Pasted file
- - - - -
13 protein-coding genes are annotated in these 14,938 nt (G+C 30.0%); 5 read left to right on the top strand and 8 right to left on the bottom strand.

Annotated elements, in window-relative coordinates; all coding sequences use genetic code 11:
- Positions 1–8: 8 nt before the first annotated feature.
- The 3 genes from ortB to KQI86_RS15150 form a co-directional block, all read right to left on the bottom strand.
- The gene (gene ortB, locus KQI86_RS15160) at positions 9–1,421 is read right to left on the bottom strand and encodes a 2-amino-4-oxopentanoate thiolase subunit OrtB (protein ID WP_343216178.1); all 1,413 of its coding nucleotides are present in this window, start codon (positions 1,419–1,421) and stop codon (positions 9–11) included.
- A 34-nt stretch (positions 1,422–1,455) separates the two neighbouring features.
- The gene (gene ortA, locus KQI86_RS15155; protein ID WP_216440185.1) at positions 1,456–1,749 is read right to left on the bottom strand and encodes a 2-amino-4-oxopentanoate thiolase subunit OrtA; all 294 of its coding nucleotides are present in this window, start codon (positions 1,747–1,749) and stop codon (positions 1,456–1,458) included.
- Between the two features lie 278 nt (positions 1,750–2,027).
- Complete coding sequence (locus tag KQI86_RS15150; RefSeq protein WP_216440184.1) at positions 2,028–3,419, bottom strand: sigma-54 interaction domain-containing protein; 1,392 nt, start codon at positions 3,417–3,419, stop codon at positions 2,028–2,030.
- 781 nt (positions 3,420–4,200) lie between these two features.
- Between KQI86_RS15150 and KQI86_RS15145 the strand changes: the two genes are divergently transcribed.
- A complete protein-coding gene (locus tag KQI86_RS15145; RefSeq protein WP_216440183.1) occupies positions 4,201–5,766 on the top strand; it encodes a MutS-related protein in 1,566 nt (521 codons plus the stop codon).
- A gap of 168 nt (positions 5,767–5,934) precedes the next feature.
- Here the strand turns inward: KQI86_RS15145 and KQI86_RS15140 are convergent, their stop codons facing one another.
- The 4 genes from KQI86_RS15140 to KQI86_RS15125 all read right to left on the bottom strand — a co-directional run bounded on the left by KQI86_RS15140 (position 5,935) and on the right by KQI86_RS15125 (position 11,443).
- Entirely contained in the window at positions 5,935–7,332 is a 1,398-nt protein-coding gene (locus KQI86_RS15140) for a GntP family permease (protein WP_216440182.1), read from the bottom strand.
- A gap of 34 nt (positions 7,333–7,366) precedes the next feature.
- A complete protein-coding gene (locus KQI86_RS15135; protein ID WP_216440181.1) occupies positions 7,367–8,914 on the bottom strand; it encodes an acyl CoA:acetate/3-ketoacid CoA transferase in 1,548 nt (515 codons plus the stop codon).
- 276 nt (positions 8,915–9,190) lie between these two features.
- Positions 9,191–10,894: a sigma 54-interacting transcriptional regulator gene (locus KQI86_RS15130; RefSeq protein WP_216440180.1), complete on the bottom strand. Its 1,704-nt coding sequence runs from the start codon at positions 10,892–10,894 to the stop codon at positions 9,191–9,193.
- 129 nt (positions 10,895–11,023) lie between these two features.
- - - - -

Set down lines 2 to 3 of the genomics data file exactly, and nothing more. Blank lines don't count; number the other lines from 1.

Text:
Annotated elements, in window-relative coordinates; all coding sequences use genetic code 11:
- Positions 1–8: 8 nt before the first annotated feature.